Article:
Excellence Reporter: Aberjhani, what is the meaning of life?
Aberjhani: Years of meditating on that huge question have led me to believe we ourselves are the meaning of life in the sense that we are born with an innate ability to endow it, Life, with meaning. This is not just a clever play on words. We have the option to either empower our existence with love, purpose, and beauty, or allow ourselves to become slaves to ignorance and agony.
Recognizing and claiming the potential to infuse life with transcendent significance is how we gain command of freedom under circumstances which threaten to imprison not just our bodies, but our souls. It is how we access the saving grace of inner peace when surrounded by fellow humans who have become deranged by venomous hate.
So it was that a little girl named Anne Frank could suffer persecution alongside her family but still write in her now famous diary how she believed, “people are really good at heart.” And it was in this way Malik “Malcolm X” el-Shabazz in his youth transformed his prison cell into a study room where he began undergoing his self-engineered evolution from a petty street thug to an internationally-recognized political activist and spiritual leader.
Once, a young man who was very proud of the colorful tattoos on his neck, arms, and legs asked if I had any he could see. If so, I understood, they would communicate to him something about me–the same way the inked names, smiling skull decorated with roses, and eagle’s head were supposed to tell me something about him. I rolled up my right shirt sleeve and showed him a scar covering 65 percent of my arm. Realizing it was nothing like his painted images, he stared with some embarrassment at its dark brown leathery appearance and asked what it meant. I had gotten it, I explained, when as a child I pulled a pot of boiling water off a stove because I was hungry and looking for food. It had taken years and many hospital visits to recover the full use of my arm. Doctors had attempted skin drafts to minimize scarring but it had not worked.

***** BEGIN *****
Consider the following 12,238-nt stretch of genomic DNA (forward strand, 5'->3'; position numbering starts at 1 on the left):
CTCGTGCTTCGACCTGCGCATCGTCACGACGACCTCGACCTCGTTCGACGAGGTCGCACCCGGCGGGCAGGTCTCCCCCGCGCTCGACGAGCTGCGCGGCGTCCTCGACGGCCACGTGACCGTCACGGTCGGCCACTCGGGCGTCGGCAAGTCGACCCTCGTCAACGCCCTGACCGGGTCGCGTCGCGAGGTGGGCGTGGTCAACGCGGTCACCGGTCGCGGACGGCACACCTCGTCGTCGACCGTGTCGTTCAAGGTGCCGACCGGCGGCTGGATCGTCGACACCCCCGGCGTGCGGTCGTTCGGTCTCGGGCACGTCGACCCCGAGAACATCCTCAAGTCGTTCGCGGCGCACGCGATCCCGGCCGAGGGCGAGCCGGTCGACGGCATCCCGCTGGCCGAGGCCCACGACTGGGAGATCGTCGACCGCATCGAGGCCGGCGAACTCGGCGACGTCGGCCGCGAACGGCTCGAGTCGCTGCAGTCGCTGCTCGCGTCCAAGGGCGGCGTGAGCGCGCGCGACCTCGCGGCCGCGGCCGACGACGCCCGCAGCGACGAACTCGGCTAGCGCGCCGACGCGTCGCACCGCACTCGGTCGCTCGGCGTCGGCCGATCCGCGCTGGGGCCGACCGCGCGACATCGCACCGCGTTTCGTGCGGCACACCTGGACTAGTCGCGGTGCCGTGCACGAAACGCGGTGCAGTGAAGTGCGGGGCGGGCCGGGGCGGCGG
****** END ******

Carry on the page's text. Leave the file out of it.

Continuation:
There are many ways I later could have chosen to think about the remaining scar. It could have served as a lifelong sorrow-inducing reminder of the poverty which filled many days and nights of my childhood with hunger. Or: as an adult I might have harbored resentful blame against those in whose care I had been left all those years in the past when liquid fire shredded the skin from my arm and turned me into a mass of screaming fury. Holding on to sorrow and resentment would not have served my life’s developing purposes. Focusing on negatives would have blocked out too many other possibilities: like a free-flowing creativity adaptable to different forms of artistic expression. Or an intense admiration for the way love heroically survives and thrives beyond the numerous wars and domestic tragedies which overflow pages of human history.
Answering the young man, I told him God had given me my scar for two reasons. One was to let me know my life experiences were going to include a lot of pain, so it was best I learn early to master it and not allow it to bully on me. The other reason was to transform whatever pain I experienced into diverse forms of wisdom and beauty which could then be used to help others overcome whatever caused them suffering. Possibly it is nothing more than delusional, or a form of denial, to believe such a thing. It nevertheless has been one of the most effective ways I endow the gift of my life with meanings I hold sacred, and how I anchor myself with love and strength when chaos or malice would see me destroyed. Possibly even more important is having sometimes been able to pass this peculiar instinct, or this intentional strategy, on to others in whose lives it has made a vital difference.
Not all of us in this world can occupy the palaces of queens or the offices of presidents, but affirming with positive significance the trials and triumphs of our individual and collective beings is something we can do. It is not delusional to believe these gleaned affirmations could one day enrich with inspiration the lives of people who at certain crucial moments might need them the most.
The young man with the colorful tattoos said he understood.
~Aberjhani is a cultural arts entrepreneur and owner of Bright Skylark Literary Productions. His acclaimed literary works include the Choice Academic Title Award-winning Encyclopedia of the Harlem Renaissance, the modern-poetry classic The River of Winged Dreams, and the 2019 memoir, Dreams of the Immortal City Savannah. His works as a visual artist and photographer have won recognition for their demonstrations of creative social and political advocacy combined with aesthetic and spiritual appeal.
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